Last weekend I was at the World Figure Championship in Vail, Colorado. Exams were being offered, and I decided to study the system experimentally by taking a few. This post is an account of my experience. Since this blog is about studying the history of skating and not my own skating, this post focuses on the examination process, not on how I did. Official details of the exams are available in the exam catalog.
It was trivial to sign up; I simply told Karen* I was interested in testing the four eights: forward outside, forward inside, backward outside, and backward inside. She said that was certainly doable, but there would be a wait while officials arrived. It turned out that four were necessary:
A facilitator, who assembled all the people involved and selected ice for the warm-up and exam.
An oversight examiner, who made sure I was there and who I claimed. I didn’t realize this person was involved until the end.
A referee, who watched the test and noted any penalties.
A main examiner (judge), who graded the figures.
I warmed up in my assigned spot and, when everyone was ready, moved to the test patch. When the referee said to start, I skated my four eights one by one, moving up the patch each time. I completed six tracings of each without marking my center. I used the same long axis for all four figures. My referee noted no penalties. Then I was asked to disappear into the crowd while the judge had a look.
After the judge had scored my figures, I was shown a sheet with the names of the officials and my scores.** Each figure is scored on a scale of 1–6, with 1 and 2 designated “Encouraging”, 3 and 4 “Competitive”, and 5 and 6 “World Class.” The criteria are the traditional ones described in USFSA publications such as the Rulebook and Evaluation of Errors in Figures. There is no way to fail a test, only encouragement to keep working on a figure. Only one 6 has been received to date, on a forward outside eight at last weekend’s Festival. I was instructed to take a picture of the sheet and enter the data into the database via a form on the World Figure Sport website.
Once all that was done, I received a stack of medals and a certificate. Medals are awarded on a per-figure basis: Gold for World Class figures, silver for Competitive figures, and bronze for Encouraging figures.
Setting up and taking the exams was quite simple and much more low-key than skating tests usually are. The assessment process is summative rather than formative¸ i.e., there is no way for the evaluators to provide the skater with feedback or even explain their marks, unless the skater specifically asks at the end of the exam. This weakness of the system could be ameliorated by adding a space for comments or a checklist of desirable qualities and/or common errors on the examination form.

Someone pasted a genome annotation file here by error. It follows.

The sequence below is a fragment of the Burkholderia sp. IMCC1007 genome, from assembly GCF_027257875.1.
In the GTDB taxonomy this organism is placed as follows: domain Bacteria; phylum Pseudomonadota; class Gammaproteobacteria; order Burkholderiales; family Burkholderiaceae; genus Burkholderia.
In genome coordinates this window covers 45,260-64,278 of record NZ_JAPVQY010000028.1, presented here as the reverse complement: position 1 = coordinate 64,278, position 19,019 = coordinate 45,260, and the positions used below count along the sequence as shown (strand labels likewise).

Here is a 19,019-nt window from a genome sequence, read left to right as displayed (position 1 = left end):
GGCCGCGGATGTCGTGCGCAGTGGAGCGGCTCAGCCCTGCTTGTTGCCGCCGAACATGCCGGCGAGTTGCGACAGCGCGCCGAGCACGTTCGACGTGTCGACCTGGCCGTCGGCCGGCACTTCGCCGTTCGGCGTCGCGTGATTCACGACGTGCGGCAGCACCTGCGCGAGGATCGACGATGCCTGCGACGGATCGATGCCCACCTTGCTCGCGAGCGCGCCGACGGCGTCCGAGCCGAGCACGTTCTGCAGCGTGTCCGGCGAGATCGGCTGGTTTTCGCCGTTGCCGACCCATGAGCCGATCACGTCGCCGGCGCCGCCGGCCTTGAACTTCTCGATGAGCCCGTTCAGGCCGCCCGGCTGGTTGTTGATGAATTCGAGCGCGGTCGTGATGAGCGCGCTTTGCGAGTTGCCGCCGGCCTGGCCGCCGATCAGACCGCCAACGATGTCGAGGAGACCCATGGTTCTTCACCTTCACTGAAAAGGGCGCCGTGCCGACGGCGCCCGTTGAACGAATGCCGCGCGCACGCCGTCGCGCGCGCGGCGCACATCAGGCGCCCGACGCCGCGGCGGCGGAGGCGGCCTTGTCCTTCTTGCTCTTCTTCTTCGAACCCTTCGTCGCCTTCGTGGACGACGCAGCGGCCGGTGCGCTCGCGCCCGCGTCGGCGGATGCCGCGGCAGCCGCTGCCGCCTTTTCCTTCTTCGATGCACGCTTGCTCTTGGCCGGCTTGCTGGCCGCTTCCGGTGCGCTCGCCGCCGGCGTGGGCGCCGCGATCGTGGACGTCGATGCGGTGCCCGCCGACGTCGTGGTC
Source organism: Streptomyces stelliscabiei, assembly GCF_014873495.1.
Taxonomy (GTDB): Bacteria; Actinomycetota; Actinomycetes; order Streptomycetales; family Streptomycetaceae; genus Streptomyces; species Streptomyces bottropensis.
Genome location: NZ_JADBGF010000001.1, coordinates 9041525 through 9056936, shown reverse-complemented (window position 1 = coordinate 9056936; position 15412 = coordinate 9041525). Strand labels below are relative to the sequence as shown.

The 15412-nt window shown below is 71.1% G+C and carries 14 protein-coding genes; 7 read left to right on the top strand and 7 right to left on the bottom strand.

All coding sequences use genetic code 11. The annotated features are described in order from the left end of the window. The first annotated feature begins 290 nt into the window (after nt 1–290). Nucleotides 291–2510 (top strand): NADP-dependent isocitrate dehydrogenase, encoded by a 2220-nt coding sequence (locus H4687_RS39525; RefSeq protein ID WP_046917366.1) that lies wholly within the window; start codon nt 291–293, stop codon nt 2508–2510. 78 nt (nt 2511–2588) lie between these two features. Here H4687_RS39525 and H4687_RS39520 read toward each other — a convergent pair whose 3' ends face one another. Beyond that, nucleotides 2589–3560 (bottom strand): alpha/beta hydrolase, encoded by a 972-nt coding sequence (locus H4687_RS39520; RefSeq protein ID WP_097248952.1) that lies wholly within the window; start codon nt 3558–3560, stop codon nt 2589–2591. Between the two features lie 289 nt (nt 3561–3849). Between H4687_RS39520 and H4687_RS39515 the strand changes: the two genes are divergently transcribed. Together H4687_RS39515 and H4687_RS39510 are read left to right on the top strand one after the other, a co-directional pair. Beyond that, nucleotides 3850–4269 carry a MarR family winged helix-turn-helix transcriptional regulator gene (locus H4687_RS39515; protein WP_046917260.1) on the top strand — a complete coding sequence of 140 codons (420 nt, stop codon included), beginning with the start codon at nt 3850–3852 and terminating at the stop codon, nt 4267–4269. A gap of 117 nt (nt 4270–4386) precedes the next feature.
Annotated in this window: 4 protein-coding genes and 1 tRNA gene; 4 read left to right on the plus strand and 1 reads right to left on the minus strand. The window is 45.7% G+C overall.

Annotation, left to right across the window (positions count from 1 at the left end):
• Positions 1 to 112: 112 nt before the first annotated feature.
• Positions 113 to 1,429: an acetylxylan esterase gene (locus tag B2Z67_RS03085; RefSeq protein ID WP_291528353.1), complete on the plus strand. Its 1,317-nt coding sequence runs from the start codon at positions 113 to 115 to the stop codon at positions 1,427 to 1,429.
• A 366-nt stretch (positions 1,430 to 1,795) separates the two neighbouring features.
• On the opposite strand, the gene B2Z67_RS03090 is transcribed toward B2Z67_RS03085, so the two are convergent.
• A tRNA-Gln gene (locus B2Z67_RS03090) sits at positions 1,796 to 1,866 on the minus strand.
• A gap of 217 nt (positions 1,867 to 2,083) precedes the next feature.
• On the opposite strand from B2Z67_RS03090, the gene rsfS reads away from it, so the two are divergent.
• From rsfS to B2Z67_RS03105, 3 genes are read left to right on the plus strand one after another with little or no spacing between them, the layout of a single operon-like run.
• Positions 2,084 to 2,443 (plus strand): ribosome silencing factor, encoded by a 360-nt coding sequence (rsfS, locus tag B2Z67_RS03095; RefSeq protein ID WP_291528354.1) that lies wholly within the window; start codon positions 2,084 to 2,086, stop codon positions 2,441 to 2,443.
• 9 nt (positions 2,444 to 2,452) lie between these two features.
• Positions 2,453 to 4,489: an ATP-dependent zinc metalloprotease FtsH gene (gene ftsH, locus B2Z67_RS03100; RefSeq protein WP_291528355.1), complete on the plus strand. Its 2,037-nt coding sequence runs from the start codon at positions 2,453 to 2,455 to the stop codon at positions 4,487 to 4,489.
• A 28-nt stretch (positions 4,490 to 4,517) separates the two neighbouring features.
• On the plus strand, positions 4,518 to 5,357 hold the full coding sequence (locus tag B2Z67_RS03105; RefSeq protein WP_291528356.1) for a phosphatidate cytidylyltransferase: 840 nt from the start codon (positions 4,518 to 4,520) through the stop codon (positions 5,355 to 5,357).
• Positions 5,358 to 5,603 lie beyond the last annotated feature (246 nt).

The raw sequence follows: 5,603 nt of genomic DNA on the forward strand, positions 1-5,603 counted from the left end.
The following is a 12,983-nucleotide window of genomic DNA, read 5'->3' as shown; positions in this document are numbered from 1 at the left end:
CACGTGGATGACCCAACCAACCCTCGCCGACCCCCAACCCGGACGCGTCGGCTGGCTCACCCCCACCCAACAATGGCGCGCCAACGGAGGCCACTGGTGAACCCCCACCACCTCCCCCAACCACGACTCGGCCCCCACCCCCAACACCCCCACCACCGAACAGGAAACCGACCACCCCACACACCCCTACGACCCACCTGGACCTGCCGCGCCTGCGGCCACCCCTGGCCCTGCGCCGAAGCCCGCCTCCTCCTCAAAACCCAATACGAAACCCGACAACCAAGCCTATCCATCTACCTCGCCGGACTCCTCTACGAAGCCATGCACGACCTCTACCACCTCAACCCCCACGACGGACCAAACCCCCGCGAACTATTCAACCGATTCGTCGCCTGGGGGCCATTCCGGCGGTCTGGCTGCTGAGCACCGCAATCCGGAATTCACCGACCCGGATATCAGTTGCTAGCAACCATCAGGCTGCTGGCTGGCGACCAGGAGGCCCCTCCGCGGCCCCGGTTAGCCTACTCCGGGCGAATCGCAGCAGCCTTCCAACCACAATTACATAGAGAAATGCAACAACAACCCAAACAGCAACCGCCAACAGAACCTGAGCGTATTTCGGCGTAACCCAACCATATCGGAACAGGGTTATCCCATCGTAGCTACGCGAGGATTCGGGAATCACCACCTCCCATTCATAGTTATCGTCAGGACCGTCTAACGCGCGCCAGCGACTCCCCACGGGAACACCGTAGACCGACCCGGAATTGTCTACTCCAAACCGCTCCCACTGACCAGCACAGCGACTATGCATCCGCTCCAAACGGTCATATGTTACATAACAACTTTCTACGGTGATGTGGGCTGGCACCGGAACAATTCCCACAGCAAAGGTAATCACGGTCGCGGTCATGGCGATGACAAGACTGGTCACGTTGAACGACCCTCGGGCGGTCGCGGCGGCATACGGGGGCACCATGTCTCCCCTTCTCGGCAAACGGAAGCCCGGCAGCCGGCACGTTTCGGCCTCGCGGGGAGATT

The other area of possible concern is that there are no levels in the sense of groups of figures that must be tested before others (there are “Figure Foundations” A and B, which are good starting places, and the other figures are grouped by type). Skaters are free to test figures in any order and to re-test figures until they achieve the level they desire. The strength of this approach is that it encourages skaters to keep working on their figures by emphasizing the learning process. Since different people find different figures easier or harder, they can work on figures in the order that makes sense to them rather than following a prescribed order and getting stuck. The weaknesses are that the tests lack a pedagogical structure (this must be provided by the skater or coach) and that there is less of a sense of accomplishment at having finished a level and being officially ready to move on to the next. Skaters must decide for themselves, in consultation with their coaches, what score counts as sufficient. Is a 2 good enough? A 4? Or do you keep working on a figure until you reach the elusive 6? It is possible to re-test figures at any time, which encourages skaters to keep improving all their figures, even the most basic.
Areas for Future Research
Since the role of penalties is unclear and I did well on all four figures I tested, the logical next step is to test some figures I can’t do well.
I am also interested in how the scores match up with the traditional USFSA figure tests. I expect that lower scores correspond to the level of skill expected on lower-level tests, while the Eighth Test may require something closer to World Class ability. These tests are also scored on a 6-point scale, with the number of points needed to pass (the “passing average”) increasing from 2.7 on First Test to 4.5 on Eighth Test.
*Karen Courtland Kelly, president of the World Figure Sport Society.
**I received 5s on the forward outside and inside eights and 4s on the backward outside and inside eights.